May 4, 2017
This is the second post in The Evolving Journey of Faith blog series.
Faith for me has always been wrapped up, like a ball of yarn, with family and church. God, family, and church; I was raised in the rich soil of all three.
Like my parents before me, I was raised in a Pentacostal church. I attended church with grandparents, aunties, uncles and cousins. And my relatives that did not live in the same community as me went to similar churches in their own communities, scattered across Western Canada.
Pentacostal can mean a lot of things to different people. To keep it simple, we were moderate Pentacostals, it was not a fundamentalist church, and we were not a fundamentalist family, but we were absolutely Evangelical. It was a "born-again" church culture. And there was a pretty heavy emphasis on "born-again" as the metric for determining who was really saved.
When I say I grew up in church I mean I attended church 3 times a week. Sunday morning, Sunday evening and Wednesday night, which switched to Friday night youth group as a teenager. As a child, my entire extended family, grandparents, aunts, uncles and cousins shared a similar faith tradition. I was steeped in church, and family.
Family life confirmed what I was taught at church, namely that Jesus loved me and I was called to live as a disciple of Christ. There were a lot of other teachings that came with this upbringing, messages implied and explicit. Not all of them are things I believe today. But I don't have a lot of criticism for the church experience of my childhood because an evolving faith is not just a personal journey but a collective, community journey also.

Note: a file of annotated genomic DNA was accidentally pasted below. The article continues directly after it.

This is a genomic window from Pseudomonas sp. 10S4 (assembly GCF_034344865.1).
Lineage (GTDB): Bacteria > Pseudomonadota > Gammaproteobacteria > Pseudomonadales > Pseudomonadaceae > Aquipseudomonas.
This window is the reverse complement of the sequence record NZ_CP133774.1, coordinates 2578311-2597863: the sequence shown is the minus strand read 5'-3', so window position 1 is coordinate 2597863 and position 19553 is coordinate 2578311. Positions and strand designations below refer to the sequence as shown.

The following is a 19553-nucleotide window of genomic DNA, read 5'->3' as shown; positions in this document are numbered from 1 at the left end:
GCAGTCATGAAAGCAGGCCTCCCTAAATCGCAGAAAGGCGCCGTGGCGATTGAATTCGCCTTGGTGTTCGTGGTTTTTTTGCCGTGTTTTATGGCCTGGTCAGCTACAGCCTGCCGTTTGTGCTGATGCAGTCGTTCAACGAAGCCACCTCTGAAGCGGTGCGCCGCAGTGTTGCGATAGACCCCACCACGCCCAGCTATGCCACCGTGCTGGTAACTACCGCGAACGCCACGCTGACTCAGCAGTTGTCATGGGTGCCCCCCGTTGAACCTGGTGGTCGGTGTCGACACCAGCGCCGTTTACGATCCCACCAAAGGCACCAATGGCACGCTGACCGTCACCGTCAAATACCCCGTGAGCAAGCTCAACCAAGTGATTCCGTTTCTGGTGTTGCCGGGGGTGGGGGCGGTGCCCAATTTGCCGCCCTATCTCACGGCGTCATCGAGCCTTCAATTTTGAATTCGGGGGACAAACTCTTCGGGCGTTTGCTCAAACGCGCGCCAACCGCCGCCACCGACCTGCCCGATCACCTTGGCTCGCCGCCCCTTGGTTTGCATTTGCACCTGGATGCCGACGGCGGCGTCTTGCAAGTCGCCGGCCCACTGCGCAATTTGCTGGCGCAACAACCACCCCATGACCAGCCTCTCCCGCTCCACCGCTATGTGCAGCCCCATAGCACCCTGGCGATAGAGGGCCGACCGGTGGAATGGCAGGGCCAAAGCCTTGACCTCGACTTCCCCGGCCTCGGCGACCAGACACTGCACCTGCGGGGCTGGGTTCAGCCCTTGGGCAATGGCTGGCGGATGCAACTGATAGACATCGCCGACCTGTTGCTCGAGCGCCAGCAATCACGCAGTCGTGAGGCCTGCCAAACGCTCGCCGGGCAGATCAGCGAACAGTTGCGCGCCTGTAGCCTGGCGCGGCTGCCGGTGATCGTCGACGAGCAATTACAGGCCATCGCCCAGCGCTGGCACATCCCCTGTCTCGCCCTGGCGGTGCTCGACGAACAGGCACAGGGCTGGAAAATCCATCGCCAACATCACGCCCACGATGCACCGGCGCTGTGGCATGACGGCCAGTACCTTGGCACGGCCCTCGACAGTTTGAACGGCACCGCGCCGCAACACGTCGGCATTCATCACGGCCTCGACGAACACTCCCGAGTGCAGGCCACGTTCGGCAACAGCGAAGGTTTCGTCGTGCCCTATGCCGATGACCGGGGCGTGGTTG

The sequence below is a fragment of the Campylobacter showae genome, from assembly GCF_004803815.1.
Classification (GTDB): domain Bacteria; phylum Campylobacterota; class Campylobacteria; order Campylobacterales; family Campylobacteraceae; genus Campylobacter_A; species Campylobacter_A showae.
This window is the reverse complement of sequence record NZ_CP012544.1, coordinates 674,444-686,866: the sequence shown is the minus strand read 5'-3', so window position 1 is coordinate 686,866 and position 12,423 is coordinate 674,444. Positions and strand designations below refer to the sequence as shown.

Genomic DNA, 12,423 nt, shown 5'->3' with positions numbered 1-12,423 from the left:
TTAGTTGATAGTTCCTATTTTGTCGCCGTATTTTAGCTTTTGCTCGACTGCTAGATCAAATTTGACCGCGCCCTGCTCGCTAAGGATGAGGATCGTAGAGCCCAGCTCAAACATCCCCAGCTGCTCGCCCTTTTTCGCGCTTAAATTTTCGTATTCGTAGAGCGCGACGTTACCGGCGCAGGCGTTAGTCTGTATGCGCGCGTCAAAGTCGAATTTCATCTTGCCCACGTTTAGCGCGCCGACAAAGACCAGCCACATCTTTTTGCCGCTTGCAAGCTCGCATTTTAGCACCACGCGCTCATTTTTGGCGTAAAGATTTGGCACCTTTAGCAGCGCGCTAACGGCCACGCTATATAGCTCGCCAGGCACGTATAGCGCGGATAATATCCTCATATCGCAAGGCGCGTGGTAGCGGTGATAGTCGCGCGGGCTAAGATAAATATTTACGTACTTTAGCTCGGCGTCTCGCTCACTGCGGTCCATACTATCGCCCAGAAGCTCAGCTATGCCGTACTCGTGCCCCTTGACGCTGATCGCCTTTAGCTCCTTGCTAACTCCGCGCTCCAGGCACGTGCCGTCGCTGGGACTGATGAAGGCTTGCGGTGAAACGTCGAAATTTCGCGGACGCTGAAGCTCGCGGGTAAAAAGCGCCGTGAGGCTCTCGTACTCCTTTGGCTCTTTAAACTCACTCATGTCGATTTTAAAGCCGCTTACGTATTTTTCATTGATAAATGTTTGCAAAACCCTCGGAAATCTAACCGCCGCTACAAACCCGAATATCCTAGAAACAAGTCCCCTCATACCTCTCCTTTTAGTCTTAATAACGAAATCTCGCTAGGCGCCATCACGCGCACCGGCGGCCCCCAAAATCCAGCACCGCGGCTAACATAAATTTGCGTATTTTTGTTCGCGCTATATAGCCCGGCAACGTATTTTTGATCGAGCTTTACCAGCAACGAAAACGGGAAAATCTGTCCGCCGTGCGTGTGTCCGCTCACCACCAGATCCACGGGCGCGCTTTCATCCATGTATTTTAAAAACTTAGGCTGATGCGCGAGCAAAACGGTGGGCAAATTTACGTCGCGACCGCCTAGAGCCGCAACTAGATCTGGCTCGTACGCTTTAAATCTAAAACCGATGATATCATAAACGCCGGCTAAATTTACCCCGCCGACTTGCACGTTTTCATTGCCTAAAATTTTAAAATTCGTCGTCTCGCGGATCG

Perhaps more importantly, I wasn't hurt by the teaching or culture of my religious upbringing. I was not abused by those in power, including my parents. My faith was not just a personal belief, it was a community to which I belonged, by birth and later, by choice.
Maybe if I had experienced a sense of not belonging, of being different; if I had been an outcast in anyway or abused by those in power, I would have made a different choice.
I think the most significant factor for my easy acceptance of the faith of my childhood was the consistency between home and church life.
There was no disconnect between what was taught at church and what was lived at home. My parents, whom I have always esteemed, even in my teen years, lived their faith with generosity and honesty. They were not one person on Sundays and another person the rest of the week. There was nothing we did as family that we hid from our church community or our extended family, which was basically the same thing.
This is not to say my parents were infallible, but what I recall as the defining truth of my childhood was love. We may not have been a highly intellectual, questioning sort of family (those traits were not encouraged in my faith tradition), but my parents loved well, and still do. Their lives were marked by love for God, love for each other, love for family. There was a continuity in all the grounding relationships and routines of my life, which included my clutch of Christian friends in the public school I attended.